Lodinews.com

default avatar
Welcome to the site! Login or Signup below.
|
||
Logout|My Dashboard

Proposition 30 is good for our schools

Print
Font Size:
Default font size
Larger font size

Posted: Wednesday, October 10, 2012 12:00 am

I've personally seen the impact of $18 billion in statewide cuts in my classroom. Furlough days have been implemented, department budgets have been decimated and important services for students have been eliminated. California ranks near the bottom in per pupil spending and has the highest average class size. Proposition 30 is a reasonable and logical effort to address critical needs in public education and public safety.

Proposition 30 would increase income taxes for seven years on top income earners, by 1 percent on single filers making $250,000, 2 percent at $300,000 and 3 percent at $1 million. It would increase the sales tax for the next five years, about one cent on a $4 hamburger. Proposition 30 would cost a person making $50,000 a year an extra $62.50, and those making $100,000 a year an extra $125.

The non-partisan Legislative Analyst estimates the state would receive $7 to 9 billion in income the first year, with ongoing income of $5 to 7 billion a year. The taxpayer is protected since revenue will be placed in a special fund legislators cannot touch — with annual mandatory independent audits to assure funds are spent on education and public safety.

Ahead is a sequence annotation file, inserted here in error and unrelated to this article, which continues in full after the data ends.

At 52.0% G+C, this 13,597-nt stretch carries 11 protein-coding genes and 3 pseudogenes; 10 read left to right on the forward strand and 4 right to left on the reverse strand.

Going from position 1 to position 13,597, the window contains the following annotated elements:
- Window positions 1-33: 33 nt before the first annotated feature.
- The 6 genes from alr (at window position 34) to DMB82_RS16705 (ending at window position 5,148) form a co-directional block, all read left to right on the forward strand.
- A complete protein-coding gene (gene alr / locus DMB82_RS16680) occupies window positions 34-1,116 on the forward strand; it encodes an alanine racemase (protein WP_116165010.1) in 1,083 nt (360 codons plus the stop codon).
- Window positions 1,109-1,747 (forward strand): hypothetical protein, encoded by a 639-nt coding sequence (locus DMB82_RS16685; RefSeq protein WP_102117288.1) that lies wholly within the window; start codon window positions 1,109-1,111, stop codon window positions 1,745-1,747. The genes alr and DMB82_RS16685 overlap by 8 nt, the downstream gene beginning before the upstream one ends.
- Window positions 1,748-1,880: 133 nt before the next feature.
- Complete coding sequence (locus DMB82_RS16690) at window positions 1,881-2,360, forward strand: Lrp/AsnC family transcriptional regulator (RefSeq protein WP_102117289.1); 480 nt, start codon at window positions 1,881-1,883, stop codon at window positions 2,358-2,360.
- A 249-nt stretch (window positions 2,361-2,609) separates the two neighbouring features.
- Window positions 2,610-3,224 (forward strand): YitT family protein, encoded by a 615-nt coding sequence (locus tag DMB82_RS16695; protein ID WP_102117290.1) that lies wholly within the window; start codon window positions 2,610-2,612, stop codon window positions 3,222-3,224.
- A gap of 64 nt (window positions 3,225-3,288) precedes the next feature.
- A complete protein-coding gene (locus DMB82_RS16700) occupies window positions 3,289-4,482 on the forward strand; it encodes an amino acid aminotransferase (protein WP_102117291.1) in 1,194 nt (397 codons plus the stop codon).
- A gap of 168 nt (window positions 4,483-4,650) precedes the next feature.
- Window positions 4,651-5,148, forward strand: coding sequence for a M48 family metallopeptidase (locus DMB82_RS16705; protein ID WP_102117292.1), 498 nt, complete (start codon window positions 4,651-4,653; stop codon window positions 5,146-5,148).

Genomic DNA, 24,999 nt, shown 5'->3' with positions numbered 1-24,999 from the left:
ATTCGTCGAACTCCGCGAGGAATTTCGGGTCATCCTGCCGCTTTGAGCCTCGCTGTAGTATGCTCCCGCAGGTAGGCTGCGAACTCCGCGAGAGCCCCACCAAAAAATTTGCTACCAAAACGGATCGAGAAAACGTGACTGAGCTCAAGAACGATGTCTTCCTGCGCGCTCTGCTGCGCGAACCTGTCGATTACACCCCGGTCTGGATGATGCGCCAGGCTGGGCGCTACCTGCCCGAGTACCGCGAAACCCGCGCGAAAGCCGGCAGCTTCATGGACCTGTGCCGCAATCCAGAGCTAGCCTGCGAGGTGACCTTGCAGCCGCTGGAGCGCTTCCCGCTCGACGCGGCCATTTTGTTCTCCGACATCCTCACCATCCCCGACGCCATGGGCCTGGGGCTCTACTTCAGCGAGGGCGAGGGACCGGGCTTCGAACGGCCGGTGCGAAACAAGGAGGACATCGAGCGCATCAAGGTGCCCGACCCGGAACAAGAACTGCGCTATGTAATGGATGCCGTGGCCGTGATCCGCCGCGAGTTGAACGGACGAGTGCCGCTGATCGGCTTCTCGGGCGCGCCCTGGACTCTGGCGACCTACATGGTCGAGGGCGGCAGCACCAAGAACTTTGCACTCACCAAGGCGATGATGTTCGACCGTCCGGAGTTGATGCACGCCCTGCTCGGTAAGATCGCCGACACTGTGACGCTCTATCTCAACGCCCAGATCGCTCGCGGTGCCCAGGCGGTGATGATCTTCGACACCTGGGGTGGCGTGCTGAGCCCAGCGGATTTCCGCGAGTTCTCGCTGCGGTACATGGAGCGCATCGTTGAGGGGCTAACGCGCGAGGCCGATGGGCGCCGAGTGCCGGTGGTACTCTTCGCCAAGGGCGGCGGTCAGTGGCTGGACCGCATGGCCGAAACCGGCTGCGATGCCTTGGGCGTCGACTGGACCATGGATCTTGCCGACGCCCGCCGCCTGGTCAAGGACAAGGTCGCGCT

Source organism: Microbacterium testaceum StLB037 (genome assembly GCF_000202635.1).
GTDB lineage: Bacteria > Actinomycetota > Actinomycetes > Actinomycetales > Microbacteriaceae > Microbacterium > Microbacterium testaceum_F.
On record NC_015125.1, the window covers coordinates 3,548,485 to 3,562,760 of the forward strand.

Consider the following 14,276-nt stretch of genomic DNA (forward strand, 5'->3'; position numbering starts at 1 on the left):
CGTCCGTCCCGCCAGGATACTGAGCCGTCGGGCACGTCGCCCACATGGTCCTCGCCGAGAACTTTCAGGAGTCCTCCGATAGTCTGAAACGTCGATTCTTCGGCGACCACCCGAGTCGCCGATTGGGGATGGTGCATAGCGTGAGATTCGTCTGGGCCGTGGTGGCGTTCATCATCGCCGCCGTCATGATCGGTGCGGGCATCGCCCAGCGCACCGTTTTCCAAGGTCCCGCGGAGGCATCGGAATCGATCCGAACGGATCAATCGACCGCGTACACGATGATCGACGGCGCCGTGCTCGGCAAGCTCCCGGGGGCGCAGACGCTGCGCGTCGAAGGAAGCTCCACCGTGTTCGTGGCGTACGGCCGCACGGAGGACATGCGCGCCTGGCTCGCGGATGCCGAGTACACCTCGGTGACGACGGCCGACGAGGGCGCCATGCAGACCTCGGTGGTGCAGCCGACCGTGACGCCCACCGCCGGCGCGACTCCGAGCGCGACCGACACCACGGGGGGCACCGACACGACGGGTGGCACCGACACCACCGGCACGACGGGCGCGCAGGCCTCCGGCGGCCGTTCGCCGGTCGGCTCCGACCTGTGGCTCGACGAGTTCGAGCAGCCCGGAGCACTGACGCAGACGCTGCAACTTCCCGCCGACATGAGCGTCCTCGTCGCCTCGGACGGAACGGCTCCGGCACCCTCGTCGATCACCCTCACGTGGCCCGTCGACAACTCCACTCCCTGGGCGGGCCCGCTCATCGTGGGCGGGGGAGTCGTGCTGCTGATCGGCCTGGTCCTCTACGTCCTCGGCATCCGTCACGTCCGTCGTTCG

The revenue from Prop. 30 is already factored into the state budget. If it's defeated, there will be about $6 billion more in trigger cuts to education and public safety in this year's budget alone. We cannot cut our way to quality education.

Is Proposition 30 a fair tax? Absolutely. The top 1 percent has received over half of the income growth over the last decade, but is still paying the lowest rate of all income brackets in the state. Corporate tax receipts have declined as a percent of state GDP over the past decades. Proposition 30 assures that the wealthiest among us pay at least as much as the rest of us in state taxes.

The years of failed "trickle-down" economics have brought our state to the breaking point. We need to take the moral stand of reinvesting in schools, communities and essential services, and closing the state's deficit. Vote "yes" on Proposition 30 before more schools are cut and more public safety services are eliminated.

Alex Bauer

Galt High School teacher and president of the Galt Federation of Certificated and Classified Employees

New Classifieds Ads

Twitter